When Brian Bowman rebuked the police service this week for loaning the police helicopter to a movie company (at a full cost-recovery price) for a short scene he demonstrated his limited grasp of how the city works.
Just as his city hall colleague Councillor I'M-MARTY-MORANTZ-AND-I'M-A-LAWYER learned to his chagrin two years ago, the police department reports to the police commission, not the mayor or city council. Morantz had tried to browbeat a senior police official at a committee meeting, but was quickly informed by the police chief of the way things run and the next day ate crow for breakfast, lunch and supper.
Bowman was delivered a hefty helping of his own on Monday when the police responded to his lecture about extending police resources to Hollywood directors.
"This is what any large city would do if you're trying to attract the film industry here, and we have been very successful, from my understanding, in doing that for a long time...It's simply beyond me why this is an issue," police spokesman Const. Rob Carver told reporters, according to the CBC.
For the record, the helicopter was flown to La Salle, Manitoba, for a scene in the movie 'The Parts You Lose' being shot there. That's a whopping 20 miles (32 kilometres) past Winnipeg city limits. The helicopter flies at up to 380 kilometres an hour and could respond to any call for service in the city in 5 minutes.
Why the mayor decided to stick his nose where it doesn't belong is a mystery, but an even bigger question is: what happened to Bold Brian, the man who ran for mayor four years ago?
You remember him, don't you? He was going to be the "cool" mayor.The guy who loved heavy metal bands, who dodged bullets in a bus hijacking in Mexico, who was going to transform Winnipeg into a city of the future with rapid transit extending into every corner of the metropolis and wi-fi on every speedy bus to link everyone to the universe. How cool is that?
Three years later, he's the scold, the stickler for rules even if he's wrong, the drudge who's only success as a mayor is raising taxes, frontage fees, water rates, bus fares, and speeding tickets. Remember how he was the candidate for mayor who promised lower taxes than SpeNDP candidate Judy Wasylycia-Leis? You've got to laugh to keep from crying.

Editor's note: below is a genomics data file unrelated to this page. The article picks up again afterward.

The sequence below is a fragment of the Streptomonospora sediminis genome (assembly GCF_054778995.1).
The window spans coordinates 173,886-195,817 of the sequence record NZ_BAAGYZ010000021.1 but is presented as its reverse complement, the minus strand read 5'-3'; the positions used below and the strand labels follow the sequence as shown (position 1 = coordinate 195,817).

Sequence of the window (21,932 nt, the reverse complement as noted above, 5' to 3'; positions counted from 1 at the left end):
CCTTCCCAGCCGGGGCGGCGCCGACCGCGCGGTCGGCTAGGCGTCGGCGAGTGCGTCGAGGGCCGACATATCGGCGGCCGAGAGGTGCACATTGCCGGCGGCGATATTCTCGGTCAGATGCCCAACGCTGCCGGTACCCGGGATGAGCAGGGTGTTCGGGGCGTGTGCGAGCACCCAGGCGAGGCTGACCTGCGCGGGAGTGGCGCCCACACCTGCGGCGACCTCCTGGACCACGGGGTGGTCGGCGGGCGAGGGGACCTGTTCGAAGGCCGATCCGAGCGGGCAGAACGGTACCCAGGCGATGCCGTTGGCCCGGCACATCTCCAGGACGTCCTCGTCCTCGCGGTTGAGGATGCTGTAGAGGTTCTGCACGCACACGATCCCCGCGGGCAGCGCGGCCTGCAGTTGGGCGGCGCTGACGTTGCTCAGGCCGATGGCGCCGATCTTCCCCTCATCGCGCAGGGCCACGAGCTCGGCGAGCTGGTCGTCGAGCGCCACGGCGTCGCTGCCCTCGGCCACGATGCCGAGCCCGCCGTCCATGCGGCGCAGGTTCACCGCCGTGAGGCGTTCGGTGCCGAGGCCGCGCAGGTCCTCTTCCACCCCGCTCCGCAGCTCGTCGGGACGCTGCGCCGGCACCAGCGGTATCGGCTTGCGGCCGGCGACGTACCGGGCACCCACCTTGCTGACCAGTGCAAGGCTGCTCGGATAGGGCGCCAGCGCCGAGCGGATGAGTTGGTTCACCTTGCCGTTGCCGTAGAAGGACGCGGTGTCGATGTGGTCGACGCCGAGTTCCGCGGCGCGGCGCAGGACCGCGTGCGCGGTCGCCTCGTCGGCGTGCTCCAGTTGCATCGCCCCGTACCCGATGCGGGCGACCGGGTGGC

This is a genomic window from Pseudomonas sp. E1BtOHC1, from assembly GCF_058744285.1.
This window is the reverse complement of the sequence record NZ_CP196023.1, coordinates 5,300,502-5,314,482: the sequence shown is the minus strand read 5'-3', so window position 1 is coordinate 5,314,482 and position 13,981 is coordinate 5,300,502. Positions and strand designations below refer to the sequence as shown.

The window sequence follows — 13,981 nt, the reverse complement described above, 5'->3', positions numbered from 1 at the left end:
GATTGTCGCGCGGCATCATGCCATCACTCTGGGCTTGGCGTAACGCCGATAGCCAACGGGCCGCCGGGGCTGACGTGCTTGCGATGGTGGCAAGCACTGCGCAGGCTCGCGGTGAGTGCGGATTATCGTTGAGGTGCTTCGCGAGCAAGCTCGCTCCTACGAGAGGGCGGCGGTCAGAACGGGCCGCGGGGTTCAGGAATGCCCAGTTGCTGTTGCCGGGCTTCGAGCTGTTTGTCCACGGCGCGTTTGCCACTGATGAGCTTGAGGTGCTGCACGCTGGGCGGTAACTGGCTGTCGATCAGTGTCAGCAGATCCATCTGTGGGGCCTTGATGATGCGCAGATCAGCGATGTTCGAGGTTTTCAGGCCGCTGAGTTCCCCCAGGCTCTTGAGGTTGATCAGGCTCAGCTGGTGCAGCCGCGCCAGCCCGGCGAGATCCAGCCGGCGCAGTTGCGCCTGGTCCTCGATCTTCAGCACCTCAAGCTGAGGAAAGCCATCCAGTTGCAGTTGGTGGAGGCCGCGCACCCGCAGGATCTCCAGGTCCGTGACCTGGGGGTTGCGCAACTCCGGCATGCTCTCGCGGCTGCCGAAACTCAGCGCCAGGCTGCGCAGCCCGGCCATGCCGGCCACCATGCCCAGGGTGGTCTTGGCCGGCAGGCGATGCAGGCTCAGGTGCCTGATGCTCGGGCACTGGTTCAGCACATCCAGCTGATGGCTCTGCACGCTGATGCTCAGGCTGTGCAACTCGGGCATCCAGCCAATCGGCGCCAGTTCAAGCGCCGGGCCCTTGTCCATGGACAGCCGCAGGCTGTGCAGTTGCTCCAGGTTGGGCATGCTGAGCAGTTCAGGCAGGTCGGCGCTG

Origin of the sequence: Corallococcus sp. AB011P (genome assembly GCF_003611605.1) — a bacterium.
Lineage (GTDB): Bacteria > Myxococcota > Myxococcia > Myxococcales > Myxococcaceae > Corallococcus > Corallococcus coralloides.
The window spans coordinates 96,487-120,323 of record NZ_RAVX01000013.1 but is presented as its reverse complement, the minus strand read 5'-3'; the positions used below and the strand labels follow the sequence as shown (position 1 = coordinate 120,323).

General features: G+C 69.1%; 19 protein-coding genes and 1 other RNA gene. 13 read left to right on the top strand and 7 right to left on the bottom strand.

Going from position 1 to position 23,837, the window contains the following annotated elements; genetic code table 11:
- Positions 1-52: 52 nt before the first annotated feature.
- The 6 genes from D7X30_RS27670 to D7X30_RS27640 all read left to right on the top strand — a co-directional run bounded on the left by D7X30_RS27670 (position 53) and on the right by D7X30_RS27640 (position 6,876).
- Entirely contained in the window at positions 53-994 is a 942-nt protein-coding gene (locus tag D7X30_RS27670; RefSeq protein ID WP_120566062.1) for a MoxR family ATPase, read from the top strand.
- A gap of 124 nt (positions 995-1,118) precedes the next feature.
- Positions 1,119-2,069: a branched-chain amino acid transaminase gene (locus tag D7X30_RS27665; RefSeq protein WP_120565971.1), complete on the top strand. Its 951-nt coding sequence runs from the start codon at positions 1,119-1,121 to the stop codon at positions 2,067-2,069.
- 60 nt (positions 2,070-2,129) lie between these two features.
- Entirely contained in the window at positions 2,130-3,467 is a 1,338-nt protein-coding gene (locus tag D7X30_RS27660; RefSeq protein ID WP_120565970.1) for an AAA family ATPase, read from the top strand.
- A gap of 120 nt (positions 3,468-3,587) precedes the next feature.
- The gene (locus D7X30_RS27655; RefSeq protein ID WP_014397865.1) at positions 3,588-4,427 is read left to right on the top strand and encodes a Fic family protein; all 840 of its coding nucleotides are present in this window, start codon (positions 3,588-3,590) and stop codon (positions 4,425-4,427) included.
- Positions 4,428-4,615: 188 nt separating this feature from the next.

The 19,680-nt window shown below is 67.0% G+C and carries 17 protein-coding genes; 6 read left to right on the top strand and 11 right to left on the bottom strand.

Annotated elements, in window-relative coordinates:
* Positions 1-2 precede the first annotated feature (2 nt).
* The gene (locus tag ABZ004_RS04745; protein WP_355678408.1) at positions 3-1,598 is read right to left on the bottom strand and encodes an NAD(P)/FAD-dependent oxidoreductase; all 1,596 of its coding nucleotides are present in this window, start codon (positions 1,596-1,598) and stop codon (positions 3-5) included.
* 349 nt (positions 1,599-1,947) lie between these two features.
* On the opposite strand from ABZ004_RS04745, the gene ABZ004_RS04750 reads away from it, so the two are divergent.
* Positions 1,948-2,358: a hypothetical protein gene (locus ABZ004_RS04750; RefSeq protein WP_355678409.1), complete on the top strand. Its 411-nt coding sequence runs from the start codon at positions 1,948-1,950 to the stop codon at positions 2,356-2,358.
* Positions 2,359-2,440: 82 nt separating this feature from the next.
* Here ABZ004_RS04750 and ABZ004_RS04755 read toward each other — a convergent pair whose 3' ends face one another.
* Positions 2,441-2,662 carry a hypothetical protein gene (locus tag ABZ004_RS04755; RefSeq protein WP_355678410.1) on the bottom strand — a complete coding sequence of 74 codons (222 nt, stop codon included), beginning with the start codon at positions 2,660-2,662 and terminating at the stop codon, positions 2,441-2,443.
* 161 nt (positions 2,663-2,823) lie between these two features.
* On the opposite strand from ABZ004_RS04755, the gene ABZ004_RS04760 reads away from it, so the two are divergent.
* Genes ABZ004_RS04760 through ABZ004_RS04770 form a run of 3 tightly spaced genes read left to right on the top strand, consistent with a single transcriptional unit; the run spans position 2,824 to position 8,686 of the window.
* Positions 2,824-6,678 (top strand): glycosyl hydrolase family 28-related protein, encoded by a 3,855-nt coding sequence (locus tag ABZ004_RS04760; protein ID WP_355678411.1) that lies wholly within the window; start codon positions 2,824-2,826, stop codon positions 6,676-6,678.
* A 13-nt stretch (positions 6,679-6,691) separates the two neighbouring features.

With Bowman looking ahead at running for re-election in 2018, the question is how does he rate as a mayor? To be fair, we're going to look for the answer from the only man who knows---Brian Bowman.
Anyone running for office delivers a barrage of promises for what he or she is going to do if elected, then hopes voters forget most of what was promised. In the case of Brian Bowman, one solemn pledge stands out, and its that alone that delivers the measure of the mayor.
"I'll go as far as I have to, to restore Winnipeggers' trust and faith in city hall," Bowman told the CBC and other news outlets in year-end 2014 interviews.
His predecessor Sam Katz's final years in office were characterized by scandal---rigged bids on multi-million dollar construction projects, preferential treatment for an investor of the mayor's baseball team, a suspicious purchase of a million dollar house for cash by the mayor from an officer that that investor's business, damning audits, ending with an RCMP investigation into allegations of kickbacks for a sweetheart deal on the construction of a new headquarters for the Winnipeg Police Service.